Are tall towers a sustainable solution to the housing crisis?

Are tall towers a sustainable solution to the housing crisis?

According to New London Architecture, 230 tall buildings are to be built over the next decade, with 80% of these for residential use. But what is the environmental performance of these buildings and the impact of the wellbeing of those who live in them?

Experts discussed the issue of tall towers and whether they are the most sustainable way to accommodate a burgeoning population at the BD Debate held at the North Arena at Ecobuild yesterday afternoon.

The Panel
Nicholas Boys Smith – Create Streets
Ian Simpson – SimpsonHaugh and Partners
Professor Rebecca Tunstall – University of York
Simon Rawlinson – EC Harris
Richard Meier – Argent

Here is a summary of the key discussions:

“Tall towers are the architectural equivalent of the credit crunch” – Nicholas Boys Smith

It was argued that tall towers are a short term solution for the housing crisis and terraced streets could more sustainably solve the problem. From a social perspective, studies show that children in high rise suffered more behavioural problems, inhuman scale discourages courtesy to your neighbours and also increases the ease of crime.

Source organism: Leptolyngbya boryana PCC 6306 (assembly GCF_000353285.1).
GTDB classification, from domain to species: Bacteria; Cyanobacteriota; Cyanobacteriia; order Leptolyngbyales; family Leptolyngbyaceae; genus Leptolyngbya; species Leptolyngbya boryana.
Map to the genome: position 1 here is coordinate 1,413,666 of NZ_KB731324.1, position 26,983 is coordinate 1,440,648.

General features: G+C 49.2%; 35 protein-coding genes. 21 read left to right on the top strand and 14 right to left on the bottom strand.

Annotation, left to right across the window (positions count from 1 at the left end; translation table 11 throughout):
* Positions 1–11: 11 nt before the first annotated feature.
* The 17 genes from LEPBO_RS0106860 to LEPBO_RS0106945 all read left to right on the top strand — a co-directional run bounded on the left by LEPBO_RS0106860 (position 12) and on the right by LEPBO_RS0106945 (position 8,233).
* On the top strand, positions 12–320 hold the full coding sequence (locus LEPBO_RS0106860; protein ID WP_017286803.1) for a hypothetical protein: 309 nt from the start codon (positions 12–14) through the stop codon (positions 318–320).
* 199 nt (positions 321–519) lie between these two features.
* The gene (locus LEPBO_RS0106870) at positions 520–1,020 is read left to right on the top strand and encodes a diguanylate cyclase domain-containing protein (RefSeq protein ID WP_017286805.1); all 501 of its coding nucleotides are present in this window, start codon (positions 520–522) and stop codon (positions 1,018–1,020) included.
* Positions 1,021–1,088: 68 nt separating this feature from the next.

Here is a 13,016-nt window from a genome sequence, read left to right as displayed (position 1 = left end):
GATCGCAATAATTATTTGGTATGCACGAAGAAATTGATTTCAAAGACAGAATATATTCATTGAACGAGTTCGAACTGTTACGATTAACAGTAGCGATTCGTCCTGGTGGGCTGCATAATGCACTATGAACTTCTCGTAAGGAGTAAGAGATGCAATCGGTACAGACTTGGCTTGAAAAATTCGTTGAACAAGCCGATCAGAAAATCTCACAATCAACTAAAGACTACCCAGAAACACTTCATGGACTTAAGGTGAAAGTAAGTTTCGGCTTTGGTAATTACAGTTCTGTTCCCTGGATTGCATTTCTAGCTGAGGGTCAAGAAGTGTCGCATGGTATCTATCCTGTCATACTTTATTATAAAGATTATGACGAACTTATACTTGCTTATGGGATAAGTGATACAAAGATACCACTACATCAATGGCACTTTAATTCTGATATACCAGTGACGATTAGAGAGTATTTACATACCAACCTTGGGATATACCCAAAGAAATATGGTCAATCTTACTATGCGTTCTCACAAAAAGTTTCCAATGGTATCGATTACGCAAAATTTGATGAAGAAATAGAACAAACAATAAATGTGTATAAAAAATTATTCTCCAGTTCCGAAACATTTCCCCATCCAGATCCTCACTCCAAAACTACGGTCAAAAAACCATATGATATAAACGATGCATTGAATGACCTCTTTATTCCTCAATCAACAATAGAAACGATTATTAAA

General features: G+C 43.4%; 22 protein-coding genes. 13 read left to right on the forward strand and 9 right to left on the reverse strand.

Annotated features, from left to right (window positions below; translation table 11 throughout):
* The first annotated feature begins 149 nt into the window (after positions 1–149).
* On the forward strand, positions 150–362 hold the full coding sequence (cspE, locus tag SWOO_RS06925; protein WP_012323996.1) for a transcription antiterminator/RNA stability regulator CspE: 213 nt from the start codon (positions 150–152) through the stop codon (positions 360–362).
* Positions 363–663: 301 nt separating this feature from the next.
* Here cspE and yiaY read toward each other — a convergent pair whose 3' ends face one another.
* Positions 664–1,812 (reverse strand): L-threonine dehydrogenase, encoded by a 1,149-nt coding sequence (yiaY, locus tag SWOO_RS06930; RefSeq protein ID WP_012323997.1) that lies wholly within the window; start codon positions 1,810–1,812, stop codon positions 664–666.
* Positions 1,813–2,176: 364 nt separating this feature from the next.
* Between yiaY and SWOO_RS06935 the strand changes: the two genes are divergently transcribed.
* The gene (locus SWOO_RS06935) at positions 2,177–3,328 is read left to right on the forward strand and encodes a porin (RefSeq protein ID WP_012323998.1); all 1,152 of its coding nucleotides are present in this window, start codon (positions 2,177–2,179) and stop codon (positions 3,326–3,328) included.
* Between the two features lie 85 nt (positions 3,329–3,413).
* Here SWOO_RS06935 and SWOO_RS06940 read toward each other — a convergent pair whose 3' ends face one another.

In terms of environmental impact, can a tall building, or even building, ever be completely zero-carbon? The carbon embodied in construction is not always accounted for and as soon as a building is occupied and filled with appliances, cars and people, the building can’t be completely zero-carbon.

Economically, price per ton means steel, cement and glass would crush tower economics. And it’s important to think about the upkeep of towers be funded, for example lift renovation and cladding.

And what about the arguments for tall buildings as a sustainable way to accommodate a burgeoning population?

“Tall buildings bring investment into deprived inner city areas, they are the ultimate form of inner city living” – Ian Simpson

Tall towers create dense city living, a place where people want to live, work and socialise – bringing in wealth, jobs and inner city regeneration while preserving the outer city green belt and avoiding urban sprawl.

Investment is an important part of changing the perception of tall towers, and making them a place where people want to live. Tall, elegant, beautiful buildings can provide security, light, air and tranquillity.

In summary, it’s important to think about the use of tall buildings, as a failure to predict behaviour and events can enhance risk. We should take lessons from the past in order to make the best decisions for the future.

“There are many other solutions to tall towers – but they can be part of solution where there is good transport and community benefits” – Richard Meier

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